The scene is the aftermath of the Enlightenment, marred by a series of macabre murders, Shepherd’s novel the perfect blend of political sophistication and human greed. Moving between two time frames—1812 London and 1769 Tahiti (Otaheite)—what is begun on a pristine island comes home to roost on English soil. A ship, the Solander, commissioned by Sir Joseph Banks, president of The Royal Society, returns to port filled with exotic specimens garnered from Otaheite and meant for the Royal Gardens at Kew. Long a believer in “a great project, allying the discoveries and theories of natural philosophy with the growth of Great Britain’s power and prestige,” the aging Banks, assisted by Scottish Robert Brown, seeks to expand both scientific knowledge and England’s prestige in the gathering of specimens from remote climes.
Spurred by the advances in physical knowledge over the recent years, the urgency to know nature’s secrets has spread through the upper classes, an odd mix of serious men and women, their numbers increased by dilettante hangers-on. This quest for knowledge stands in sharp contrast to the drudgery of working-class citizens, a far cry from the scenes on the wharves where incoming vessels disgorge both material and weary sailors after long voyages. Among them, the Solanger is an anomaly, specially fitted to store masses of specimens meant for Sir Banks and Kew Garden (by extension to glorify the unfortunate King George III, currently undergoing one of his “phases”). When six of the returning sailors die soon after their return to England, it falls to John Harriett of the River Police Office and his best man, Thames River Police Chief Charles Horton, to find out who is murdering the sailors and why.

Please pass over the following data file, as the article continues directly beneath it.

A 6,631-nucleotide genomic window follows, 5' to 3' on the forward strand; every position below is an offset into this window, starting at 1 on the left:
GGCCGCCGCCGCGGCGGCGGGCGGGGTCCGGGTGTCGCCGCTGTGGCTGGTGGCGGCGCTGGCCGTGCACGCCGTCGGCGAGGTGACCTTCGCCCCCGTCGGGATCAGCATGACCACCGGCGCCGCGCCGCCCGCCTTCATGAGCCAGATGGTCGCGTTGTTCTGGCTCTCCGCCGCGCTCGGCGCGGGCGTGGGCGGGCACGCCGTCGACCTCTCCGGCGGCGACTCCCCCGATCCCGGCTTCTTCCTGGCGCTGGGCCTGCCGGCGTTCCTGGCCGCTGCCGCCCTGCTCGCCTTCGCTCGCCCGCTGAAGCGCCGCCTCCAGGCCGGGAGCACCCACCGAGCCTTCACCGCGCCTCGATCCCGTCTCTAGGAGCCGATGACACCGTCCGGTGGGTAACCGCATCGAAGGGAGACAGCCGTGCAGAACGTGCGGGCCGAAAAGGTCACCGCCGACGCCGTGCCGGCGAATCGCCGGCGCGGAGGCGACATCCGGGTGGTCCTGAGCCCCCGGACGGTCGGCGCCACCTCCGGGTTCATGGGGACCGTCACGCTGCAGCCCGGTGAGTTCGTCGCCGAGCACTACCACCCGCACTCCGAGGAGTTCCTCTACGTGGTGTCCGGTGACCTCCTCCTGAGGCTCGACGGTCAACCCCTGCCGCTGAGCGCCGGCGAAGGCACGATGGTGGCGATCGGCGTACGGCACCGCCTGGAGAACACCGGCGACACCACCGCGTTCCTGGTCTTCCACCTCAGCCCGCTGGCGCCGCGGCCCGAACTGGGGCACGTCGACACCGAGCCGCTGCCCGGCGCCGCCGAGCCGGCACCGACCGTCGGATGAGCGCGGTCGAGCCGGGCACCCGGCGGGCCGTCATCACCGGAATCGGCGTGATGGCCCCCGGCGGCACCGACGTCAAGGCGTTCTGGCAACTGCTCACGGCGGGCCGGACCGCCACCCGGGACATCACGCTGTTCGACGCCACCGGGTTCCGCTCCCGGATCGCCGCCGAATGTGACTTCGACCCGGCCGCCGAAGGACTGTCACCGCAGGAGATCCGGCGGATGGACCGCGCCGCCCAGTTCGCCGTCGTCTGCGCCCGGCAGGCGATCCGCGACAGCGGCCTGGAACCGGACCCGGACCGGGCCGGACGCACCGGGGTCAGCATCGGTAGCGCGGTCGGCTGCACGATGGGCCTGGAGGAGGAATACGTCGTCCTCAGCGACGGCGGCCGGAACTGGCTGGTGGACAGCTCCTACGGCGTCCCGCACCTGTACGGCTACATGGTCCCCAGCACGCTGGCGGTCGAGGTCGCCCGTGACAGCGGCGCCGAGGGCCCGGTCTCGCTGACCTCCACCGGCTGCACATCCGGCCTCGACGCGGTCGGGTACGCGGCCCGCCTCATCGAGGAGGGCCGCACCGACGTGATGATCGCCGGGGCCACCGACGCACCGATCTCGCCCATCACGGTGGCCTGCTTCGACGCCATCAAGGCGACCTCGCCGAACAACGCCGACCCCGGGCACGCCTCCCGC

Far from the vast gardens where Banks and Brown seek the intimate knowledge of life through nature, the quest for a killer takes place on the bustling, smelly docks and local environs, the brothels, boardinghouses, taverns and riverways teeming with the demands of commerce in all its forms. Horton’s most immediate problem is to figure out how men can be viciously murdered, their throats slit, blood splattering the walls of their rooms… and yet have beatific smiles on their faces. First one man from the Solander is killed, then two more. When the bloodshed has finally ended, six are dead, all hiding a secret from the island from which they have just returned.
Shepherd possesses a remarkable talent for moving deftly from one end of society to another, exploring the intentions of Sir Banks and Robert Brown in the political milieu in which they operate, then immersing the tale in the machinations of police work on the docks, where captains are kings of their vessels and police investigation is seen as an intrusion, not to mention the territorial squabbles between these authorities. But Harriott’s ace in the hole is Horton, a man with a nose for a new style of investigation heretofore unknown when dealing with criminal activities and very effective in solving crimes of any nature.
With Harriott’s support, Horton pursues the killer, visiting murder scenes, putting together physical evidence, building a case that will lead to the culprit as well as a dark secret that underlies the whole tale. Whatever is amiss began on that Edenic island, where sailors partake of excess and beauty harkening back to Fletcher Christian’s mutinous Bounty and a discovery so precious that men will kill for it. Supported eagerly by his wife, Abigail, an enthusiastic natural philosopher who is with him at the scene of the fist murder, Horton is relentless. Consider the scene of Adam and Eve, the temptation of the seductress (in its patriarchal definition) and the consequences, a drama that resonates in the era of enlightenment, where the temptation for knowledge and the penchant for pleasure are twined into a nightmare of hellish proportions: “Have we done an unthinkable thing?”